The Best of the Vintage
The Breech | Long Beach, California United States | 01/12/2005
(5 out of 5 stars)

""I Spy" is that rare show that transcends its genre. Sure it was a espionage program, but it was also high adventure, witty comedy and riveting drama. "So Long Patrick Henry" showcases three gems in this remarkable series: the aforementioned title episode, 'The Loser,' and 'The Tiger.'

It's no coincidence that the best episodes of "I Spy" were written by Robert Culp. Culp episodes have the distinction of brilliant dialogue, taut plotlines and memorable characterizatons. They also hold up well some 40 years later.

All the episodes are fantastic, but 'So Long Patrick Henry' will always be my favorite. It was the episode that hooked me on "I Spy." This is probably the most action-packed installment of the series' entire run and features great performances by Ivan Dixon (Kinchloe on "Hogans Heroes") and Cicely Tyson. Their relationship, as written by Culp, is very touching.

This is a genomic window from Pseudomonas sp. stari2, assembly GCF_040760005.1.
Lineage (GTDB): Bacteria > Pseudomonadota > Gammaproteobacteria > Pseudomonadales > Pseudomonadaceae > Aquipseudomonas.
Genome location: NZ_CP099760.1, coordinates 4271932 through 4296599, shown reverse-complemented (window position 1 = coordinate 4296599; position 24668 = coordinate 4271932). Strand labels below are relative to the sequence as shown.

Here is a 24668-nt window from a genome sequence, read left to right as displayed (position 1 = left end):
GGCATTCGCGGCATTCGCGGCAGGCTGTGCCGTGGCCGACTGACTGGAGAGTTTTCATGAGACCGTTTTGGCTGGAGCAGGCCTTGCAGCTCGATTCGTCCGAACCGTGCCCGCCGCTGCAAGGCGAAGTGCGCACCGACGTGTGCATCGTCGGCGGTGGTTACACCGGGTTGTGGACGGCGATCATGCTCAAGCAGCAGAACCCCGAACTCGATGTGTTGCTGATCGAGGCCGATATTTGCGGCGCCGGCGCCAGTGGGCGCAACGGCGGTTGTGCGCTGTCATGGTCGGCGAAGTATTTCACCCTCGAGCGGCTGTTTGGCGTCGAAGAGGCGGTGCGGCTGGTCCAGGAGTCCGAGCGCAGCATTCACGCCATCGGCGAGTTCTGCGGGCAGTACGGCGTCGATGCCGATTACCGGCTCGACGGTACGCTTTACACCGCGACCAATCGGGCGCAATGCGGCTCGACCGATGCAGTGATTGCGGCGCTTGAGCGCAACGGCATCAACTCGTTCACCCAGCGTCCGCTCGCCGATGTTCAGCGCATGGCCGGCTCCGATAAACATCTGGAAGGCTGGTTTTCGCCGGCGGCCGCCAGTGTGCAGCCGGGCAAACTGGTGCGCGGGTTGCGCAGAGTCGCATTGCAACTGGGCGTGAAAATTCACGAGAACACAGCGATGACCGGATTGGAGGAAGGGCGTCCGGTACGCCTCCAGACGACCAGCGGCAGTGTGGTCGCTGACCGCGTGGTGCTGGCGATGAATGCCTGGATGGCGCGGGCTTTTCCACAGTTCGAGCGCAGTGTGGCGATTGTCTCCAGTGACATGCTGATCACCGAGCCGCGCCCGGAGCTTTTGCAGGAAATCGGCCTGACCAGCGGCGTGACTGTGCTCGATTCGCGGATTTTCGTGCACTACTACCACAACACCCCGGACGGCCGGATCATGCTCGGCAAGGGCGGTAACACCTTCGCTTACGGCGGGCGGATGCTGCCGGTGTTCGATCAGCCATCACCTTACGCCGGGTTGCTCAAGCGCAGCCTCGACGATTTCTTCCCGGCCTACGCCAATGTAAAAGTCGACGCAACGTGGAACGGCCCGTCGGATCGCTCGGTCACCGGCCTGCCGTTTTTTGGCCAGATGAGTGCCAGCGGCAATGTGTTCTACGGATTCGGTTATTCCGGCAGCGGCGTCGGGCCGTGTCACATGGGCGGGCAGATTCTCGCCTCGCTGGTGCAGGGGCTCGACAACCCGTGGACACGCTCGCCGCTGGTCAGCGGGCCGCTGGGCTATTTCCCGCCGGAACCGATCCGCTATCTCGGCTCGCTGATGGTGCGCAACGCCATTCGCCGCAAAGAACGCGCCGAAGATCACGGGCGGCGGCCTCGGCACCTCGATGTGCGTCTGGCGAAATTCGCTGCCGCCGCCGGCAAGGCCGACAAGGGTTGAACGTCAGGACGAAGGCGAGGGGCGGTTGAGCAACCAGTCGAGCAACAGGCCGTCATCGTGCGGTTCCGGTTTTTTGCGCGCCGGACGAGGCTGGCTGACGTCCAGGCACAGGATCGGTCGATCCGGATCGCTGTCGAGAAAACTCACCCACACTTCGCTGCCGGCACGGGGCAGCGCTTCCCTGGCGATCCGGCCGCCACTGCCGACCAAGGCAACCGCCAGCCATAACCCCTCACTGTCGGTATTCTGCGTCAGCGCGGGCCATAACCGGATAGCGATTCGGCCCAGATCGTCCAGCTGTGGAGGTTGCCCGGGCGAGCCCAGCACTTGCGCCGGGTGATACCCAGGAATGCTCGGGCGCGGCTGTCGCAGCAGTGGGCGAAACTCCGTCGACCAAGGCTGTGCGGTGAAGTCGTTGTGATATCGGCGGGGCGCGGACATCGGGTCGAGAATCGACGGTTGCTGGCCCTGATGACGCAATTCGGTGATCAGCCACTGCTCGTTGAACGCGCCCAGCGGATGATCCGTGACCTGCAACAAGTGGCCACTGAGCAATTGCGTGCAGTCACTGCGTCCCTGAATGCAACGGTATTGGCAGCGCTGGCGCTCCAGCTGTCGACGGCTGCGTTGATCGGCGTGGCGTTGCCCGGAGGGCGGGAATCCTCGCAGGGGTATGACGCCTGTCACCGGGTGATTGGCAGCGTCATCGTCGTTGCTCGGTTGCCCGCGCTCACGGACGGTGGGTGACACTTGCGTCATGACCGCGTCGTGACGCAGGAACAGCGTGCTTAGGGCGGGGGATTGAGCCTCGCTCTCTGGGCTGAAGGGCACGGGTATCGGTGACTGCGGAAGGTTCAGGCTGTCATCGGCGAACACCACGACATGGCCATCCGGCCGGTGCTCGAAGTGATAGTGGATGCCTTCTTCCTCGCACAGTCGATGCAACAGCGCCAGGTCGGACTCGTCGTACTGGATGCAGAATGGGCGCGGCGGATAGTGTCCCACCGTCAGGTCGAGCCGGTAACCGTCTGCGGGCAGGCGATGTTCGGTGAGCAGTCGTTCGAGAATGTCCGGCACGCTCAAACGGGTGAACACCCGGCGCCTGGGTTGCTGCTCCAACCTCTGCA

I am huge fan of "The Man From U.N.C.L.E.," but if you compare the two, "I Spy" holds up much better.

It's a shame television doesn't make 'em like this anymore.

A series that transcends the decades.
Mrs. S. Creighton | Co.Antrim Northern Ireland | 01/04/2005
(5 out of 5 stars)

"So Long Patrick Henry is genuinely suprising by way of the sheer scope that these three episodes cover. I can state categorically owning the entire series of I Spy that these three episodes and The Warlord set of episodes are the best. Robert Culp is an exceptionally gifted writer as well as actor. As a massive fan who was not alive at the time of first broadcast I thoroughly enjoyed his insightful, riveting and intelligent commentaries. He definitely has etched a little piece of himself onto these must have discs. These three episodes are unusal for the spy genre because of the pathos they demonstrate. The Loser in particular shows the audience that all can not be tied up and explained away with a neat bow. Mr Cosby definitely deserved the recognition he received for this performance. The Tiger is excellent because you witness the character of Kelly doing the 'rough, tough and nasty business' of what he is trained to do, instead of his usual looking cool and handsome in beautiful clothes. The entire supporting cast for these three episodes are far beyond the bit player status and into the realms of exceptional artists. As a child of the 1970's and 1980's I have yet to watch anything that remotely lives up to the relationships, dialogue, repartee, locations and sheer 60's cool with a capital C of I Spy."